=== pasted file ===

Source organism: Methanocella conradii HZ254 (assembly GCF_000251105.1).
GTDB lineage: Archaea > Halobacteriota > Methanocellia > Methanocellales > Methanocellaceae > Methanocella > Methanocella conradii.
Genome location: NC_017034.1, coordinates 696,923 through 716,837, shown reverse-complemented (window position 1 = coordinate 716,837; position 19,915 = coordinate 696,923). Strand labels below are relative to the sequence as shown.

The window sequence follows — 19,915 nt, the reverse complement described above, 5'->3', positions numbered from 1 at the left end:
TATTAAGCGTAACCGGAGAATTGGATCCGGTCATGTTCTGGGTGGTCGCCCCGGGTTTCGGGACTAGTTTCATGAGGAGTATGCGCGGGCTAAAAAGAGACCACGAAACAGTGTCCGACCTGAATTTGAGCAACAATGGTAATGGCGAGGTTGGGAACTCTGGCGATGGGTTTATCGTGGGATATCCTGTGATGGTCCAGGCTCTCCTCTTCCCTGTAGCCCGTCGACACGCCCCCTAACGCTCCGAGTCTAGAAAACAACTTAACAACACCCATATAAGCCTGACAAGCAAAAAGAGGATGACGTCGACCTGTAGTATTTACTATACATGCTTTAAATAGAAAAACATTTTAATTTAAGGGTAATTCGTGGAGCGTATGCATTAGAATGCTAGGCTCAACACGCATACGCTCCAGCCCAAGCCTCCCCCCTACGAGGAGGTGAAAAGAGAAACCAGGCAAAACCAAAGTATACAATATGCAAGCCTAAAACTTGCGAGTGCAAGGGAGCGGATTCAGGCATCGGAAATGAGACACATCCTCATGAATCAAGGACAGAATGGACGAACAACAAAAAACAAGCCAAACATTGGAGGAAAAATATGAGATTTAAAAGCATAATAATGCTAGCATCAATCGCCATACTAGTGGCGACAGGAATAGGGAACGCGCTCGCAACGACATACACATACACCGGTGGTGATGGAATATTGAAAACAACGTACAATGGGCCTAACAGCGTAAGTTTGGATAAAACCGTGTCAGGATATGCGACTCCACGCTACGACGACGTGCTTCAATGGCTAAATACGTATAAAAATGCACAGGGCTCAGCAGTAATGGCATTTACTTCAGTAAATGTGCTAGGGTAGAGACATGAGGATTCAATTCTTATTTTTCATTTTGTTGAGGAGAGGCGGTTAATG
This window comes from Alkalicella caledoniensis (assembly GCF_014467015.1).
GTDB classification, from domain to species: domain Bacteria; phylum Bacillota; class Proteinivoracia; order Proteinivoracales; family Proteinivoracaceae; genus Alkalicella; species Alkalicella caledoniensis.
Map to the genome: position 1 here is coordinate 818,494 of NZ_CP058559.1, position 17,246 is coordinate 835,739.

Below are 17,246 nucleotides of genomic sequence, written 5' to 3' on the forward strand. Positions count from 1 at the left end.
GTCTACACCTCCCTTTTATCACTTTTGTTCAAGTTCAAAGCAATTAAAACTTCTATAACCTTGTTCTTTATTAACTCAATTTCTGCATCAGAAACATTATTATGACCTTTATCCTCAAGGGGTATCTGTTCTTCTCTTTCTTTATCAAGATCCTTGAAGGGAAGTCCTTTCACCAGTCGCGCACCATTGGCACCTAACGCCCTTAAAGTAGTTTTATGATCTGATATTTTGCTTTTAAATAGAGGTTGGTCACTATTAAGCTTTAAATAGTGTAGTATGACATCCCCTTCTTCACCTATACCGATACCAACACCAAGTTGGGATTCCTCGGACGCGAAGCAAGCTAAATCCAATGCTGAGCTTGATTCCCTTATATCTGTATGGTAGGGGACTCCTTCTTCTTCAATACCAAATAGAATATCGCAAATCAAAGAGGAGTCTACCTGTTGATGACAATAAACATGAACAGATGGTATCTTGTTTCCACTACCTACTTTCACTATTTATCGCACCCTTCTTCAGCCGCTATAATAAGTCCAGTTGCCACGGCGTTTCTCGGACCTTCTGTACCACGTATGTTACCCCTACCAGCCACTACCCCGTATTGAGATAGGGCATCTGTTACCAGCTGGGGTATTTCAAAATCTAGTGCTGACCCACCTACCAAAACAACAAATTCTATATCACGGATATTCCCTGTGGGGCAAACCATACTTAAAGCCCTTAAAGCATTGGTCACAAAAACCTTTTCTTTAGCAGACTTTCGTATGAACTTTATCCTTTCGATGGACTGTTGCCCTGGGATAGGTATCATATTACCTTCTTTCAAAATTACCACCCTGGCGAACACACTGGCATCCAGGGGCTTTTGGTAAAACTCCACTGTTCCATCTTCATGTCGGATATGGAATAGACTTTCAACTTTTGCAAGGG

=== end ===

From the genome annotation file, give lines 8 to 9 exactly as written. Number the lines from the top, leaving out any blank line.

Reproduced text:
Map to the genome: position 1 here is coordinate 818,494 of NZ_CP058559.1, position 17,246 is coordinate 835,739.

Below are 17,246 nucleotides of genomic sequence, written 5' to 3' on the forward strand. Positions count from 1 at the left end.